And even if I think both the person and their cousin are completely nut-rot crazy, I apologize. Yes, because again, I hurt or offended them, and that’s not a good thing to do. But also because perhaps someone offended by something like that is a bit unstable or is simply having a really bad, painful day, and by apologizing I can make them feel better. Maybe someone offended by that is the type who’ll stick around arguing for hours and hours, who’ll start spamming the blog or sending crazy emails, and I can head all of that trouble off at the pass just by saying I’m sorry. (That’s another thing too, about the Need To Be Right: why do you spend so much time and energy arguing with someone online? Why not just shrug and walk away? Stop replying to comments about it, stop engaging in discussions about it. It’s very simple. Let it go.)

By arguing and arguing, and needing so badly to be right, I prove not only what an insecure, needy little twat I am, but that I truly have no manners, that I truly am a selfish boor. Who wants to hang out with that kind of person?

There comes a point in every argument where the best thing to do is simply to give up. I believe that when you’re hurt someone, it’s your duty to apologize right away. But if that’s not what the argument is about, or if it’s past that point or whatever, there is still a sense of class and grace in being the one to walk away. It doesn’t make you look weak; just the opposite, in fact. Being willing to apologize, being willing to say that although you can’t agree, you don’t want to argue anymore, makes you look braver, stronger. It makes you the bigger person. I admire someone who can gracefully apologize and walk away. I do not admire someone who will resort to anything, any argument no matter how low, any justification no matter how crappy, any defense no matter how far-fetched and desperate, to prove themselves right. And especially, to lay the blame on the other person.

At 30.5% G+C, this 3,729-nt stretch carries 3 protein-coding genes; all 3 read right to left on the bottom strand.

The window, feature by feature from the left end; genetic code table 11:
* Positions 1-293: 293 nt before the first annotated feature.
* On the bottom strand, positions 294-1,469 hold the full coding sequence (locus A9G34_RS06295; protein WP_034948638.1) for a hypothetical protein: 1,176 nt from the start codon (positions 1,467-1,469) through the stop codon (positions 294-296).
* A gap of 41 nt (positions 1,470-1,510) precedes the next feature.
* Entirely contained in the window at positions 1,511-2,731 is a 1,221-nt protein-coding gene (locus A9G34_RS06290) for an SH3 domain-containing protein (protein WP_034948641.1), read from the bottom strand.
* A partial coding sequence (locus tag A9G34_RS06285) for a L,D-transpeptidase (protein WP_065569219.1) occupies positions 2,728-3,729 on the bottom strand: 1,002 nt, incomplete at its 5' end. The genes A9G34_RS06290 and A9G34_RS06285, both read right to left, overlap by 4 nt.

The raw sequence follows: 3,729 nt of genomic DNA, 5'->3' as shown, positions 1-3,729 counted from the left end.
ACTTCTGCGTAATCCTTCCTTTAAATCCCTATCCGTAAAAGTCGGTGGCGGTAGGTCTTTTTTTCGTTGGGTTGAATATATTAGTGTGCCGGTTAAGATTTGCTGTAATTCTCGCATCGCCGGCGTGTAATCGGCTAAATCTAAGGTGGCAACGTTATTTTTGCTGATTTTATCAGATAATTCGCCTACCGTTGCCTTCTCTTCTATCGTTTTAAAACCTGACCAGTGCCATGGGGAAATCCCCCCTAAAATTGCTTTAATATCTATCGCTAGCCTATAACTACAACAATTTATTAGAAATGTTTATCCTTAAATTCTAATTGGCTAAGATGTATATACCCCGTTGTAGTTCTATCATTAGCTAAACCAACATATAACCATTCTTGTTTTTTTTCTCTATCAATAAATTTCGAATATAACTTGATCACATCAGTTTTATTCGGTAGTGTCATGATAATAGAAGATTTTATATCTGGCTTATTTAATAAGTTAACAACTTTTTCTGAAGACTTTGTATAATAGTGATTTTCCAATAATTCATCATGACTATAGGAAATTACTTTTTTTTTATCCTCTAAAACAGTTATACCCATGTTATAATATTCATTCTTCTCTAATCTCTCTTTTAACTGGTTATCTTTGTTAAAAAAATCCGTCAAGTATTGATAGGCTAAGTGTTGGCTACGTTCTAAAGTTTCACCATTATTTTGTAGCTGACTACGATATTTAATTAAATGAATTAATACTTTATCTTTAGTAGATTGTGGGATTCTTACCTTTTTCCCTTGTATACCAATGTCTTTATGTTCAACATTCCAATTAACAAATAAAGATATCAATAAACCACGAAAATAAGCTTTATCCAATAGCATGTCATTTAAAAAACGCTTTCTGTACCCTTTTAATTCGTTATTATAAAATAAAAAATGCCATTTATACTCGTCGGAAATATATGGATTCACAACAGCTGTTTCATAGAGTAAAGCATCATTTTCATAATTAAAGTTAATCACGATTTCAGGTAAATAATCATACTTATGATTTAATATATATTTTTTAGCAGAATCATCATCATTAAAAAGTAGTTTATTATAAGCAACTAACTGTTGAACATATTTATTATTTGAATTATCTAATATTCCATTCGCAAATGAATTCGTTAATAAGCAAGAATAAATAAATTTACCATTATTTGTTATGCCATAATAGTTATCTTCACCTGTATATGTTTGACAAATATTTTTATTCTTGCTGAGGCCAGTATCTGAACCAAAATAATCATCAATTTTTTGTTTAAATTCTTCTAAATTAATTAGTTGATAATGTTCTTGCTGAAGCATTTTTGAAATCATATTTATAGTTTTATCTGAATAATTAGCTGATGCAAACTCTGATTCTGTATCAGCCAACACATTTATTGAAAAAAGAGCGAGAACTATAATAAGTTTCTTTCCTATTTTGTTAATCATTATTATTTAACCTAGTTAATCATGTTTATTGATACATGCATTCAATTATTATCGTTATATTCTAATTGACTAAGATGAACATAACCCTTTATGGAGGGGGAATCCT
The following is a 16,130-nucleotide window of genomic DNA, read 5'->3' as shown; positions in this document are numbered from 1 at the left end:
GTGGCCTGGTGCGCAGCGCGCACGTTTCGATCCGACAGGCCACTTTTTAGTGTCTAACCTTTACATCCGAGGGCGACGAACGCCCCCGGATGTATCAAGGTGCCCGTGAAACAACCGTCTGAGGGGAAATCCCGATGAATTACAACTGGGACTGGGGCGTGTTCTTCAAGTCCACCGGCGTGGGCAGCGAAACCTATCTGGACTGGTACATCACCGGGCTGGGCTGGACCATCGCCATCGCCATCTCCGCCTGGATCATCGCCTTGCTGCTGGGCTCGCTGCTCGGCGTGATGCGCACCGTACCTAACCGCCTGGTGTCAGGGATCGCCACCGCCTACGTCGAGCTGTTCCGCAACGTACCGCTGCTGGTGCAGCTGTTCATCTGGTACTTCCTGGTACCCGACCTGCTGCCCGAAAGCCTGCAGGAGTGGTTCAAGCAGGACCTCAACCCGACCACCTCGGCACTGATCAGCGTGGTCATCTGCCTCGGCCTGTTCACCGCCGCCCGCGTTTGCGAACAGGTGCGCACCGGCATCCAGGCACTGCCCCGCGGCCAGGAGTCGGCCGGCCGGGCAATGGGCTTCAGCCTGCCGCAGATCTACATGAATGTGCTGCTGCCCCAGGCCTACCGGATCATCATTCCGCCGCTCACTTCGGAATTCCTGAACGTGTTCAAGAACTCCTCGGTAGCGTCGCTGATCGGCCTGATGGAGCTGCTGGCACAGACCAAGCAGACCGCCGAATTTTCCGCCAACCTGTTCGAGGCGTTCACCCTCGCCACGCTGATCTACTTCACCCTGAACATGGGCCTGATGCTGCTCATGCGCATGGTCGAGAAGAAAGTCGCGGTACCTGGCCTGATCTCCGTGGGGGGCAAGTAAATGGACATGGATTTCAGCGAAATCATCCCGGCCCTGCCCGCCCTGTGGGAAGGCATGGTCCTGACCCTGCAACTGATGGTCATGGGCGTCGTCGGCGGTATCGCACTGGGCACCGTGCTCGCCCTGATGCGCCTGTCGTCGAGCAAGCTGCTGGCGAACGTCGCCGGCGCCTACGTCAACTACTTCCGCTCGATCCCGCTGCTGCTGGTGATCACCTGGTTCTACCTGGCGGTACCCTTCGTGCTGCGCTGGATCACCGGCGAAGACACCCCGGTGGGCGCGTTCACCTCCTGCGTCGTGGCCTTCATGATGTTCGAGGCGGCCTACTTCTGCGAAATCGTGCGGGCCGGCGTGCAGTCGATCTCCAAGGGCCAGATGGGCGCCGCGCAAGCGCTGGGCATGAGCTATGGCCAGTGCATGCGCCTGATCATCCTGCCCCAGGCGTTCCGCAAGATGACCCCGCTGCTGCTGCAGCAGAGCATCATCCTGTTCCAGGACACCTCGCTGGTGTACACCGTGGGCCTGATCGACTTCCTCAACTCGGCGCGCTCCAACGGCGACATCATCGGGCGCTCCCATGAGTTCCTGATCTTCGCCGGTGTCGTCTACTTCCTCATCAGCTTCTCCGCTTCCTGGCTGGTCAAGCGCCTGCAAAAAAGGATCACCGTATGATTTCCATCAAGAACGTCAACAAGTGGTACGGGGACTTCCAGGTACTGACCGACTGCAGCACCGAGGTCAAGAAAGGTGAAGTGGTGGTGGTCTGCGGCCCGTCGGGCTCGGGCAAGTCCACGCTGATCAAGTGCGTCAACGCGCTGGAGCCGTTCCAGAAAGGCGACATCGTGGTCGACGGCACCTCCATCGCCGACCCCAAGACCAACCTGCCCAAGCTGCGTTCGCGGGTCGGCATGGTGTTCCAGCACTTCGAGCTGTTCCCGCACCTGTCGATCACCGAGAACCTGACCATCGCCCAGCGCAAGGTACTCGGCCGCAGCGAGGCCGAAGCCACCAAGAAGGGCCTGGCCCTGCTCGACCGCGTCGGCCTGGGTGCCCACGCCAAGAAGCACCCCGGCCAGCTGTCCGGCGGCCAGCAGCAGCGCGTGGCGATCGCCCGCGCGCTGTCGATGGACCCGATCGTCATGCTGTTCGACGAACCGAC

You know what? An argument–whether in real life or, especially, online–isn’t a fucking trial to save you from a murder rap. You’re not trying to escape a death sentence. It’s just not that damned important; it shouldn’t be, certainly. It shouldn’t be so important that your entire self-worth and self-image hinge on you being deemed THE VICTOR in this particular throwdown. It’s just a disagreement. You apologize and move on. And you know, if you’re so offended by the other person taking offense, maybe all of the bullshit you’re trying to ascribe to them apply to you as well, hmm?

It’s never pleasant to be told something you said or did was taken badly and upset someone. Nobody likes to feel like the villain. And certainly, when there are issues like racism or sexism involved, that can be really upsetting. But the way to prove that you’re not isn’t by arguing and yelling and claiming anyone who saw that in your statement is obviously a moron and way oversensitive. The way to prove you’re not is just to apologize. “Oh, man, it didn’t even occur to me that someone would read my comment that way. I’m so, so sorry it made you feel like that!”

It’s very easy. It’s part of being a member of society, whether that’s an online one or a Real Life one. And it’s part of being a decent person, frankly.

You don’t need to be right. You do need to behave like a human being. Just fucking apologize. Or soon you’ll have no one to apologize to, because no one will be speaking to you–except, perhaps, a couple of other sycophantic tools, but how long do you think that will last, when you’re all so rude, unpleasant, and convinced of your own superiority?

You hurt someone, you own your words. Whatever. Just do it. Grow the hell up.